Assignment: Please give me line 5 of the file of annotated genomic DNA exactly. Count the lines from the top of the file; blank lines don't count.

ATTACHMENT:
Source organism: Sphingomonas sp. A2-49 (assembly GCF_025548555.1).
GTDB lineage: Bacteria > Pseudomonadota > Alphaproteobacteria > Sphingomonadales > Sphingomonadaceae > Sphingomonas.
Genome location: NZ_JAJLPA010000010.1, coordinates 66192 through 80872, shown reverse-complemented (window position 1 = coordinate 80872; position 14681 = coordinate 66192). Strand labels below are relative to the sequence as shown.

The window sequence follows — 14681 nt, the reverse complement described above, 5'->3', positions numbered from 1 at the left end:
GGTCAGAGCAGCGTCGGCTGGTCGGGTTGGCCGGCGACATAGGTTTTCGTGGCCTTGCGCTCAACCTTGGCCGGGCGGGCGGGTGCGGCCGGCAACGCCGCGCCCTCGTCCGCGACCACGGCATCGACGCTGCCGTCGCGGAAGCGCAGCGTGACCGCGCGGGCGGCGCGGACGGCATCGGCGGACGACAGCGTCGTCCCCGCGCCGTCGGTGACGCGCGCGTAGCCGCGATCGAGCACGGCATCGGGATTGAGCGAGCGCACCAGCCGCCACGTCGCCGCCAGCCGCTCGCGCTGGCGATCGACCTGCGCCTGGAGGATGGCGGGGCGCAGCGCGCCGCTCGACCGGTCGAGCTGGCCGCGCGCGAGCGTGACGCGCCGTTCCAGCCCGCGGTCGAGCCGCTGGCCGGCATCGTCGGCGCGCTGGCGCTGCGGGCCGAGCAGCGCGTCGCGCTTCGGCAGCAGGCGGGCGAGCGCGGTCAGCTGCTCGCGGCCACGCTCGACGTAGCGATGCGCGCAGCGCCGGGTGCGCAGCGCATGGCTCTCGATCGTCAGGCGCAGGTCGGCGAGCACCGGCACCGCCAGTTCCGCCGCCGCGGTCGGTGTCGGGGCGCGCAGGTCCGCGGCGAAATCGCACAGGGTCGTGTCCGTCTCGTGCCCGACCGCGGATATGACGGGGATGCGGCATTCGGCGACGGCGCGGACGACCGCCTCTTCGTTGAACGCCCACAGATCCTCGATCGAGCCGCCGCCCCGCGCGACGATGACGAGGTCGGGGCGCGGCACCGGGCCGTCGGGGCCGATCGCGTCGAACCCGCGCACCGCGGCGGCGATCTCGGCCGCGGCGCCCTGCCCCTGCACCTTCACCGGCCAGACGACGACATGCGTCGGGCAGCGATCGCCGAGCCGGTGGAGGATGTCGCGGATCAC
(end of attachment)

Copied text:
GGTCAGAGCAGCGTCGGCTGGTCGGGTTGGCCGGCGACATAGGTTTTCGTGGCCTTGCGCTCAACCTTGGCCGGGCGGGCGGGTGCGGCCGGCAACGCCGCGCCCTCGTCCGCGACCACGGCATCGACGCTGCCGTCGCGGAAGCGCAGCGTGACCGCGCGGGCGGCGCGGACGGCATCGGCGGACGACAGCGTCGTCCCCGCGCCGTCGGTGACGCGCGCGTAGCCGCGATCGAGCACGGCATCGGGATTGAGCGAGCGCACCAGCCGCCACGTCGCCGCCAGCCGCTCGCGCTGGCGATCGACCTGCGCCTGGAGGATGGCGGGGCGCAGCGCGCCGCTCGACCGGTCGAGCTGGCCGCGCGCGAGCGTGACGCGCCGTTCCAGCCCGCGGTCGAGCCGCTGGCCGGCATCGTCGGCGCGCTGGCGCTGCGGGCCGAGCAGCGCGTCGCGCTTCGGCAGCAGGCGGGCGAGCGCGGTCAGCTGCTCGCGGCCACGCTCGACGTAGCGATGCGCGCAGCGCCGGGTGCGCAGCGCATGGCTCTCGATCGTCAGGCGCAGGTCGGCGAGCACCGGCACCGCCAGTTCCGCCGCCGCGGTCGGTGTCGGGGCGCGCAGGTCCGCGGCGAAATCGCACAGGGTCGTGTCCGTCTCGTGCCCGACCGCGGATATGACGGGGATGCGGCATTCGGCGACGGCGCGGACGACCGCCTCTTCGTTGAACGCCCACAGATCCTCGATCGAGCCGCCGCCCCGCGCGACGATGACGAGGTCGGGGCGCGGCACCGGGCCGTCGGGGCCGATCGCGTCGAACCCGCGCACCGCGGCGGCGATCTCGGCCGCGGCGCCCTGCCCCTGCACCTTCACCGGCCAGACGACGACATGCGTCGGGCAGCGATCGCCGAGCCGGTGGAGGATGTCGCGGATCAC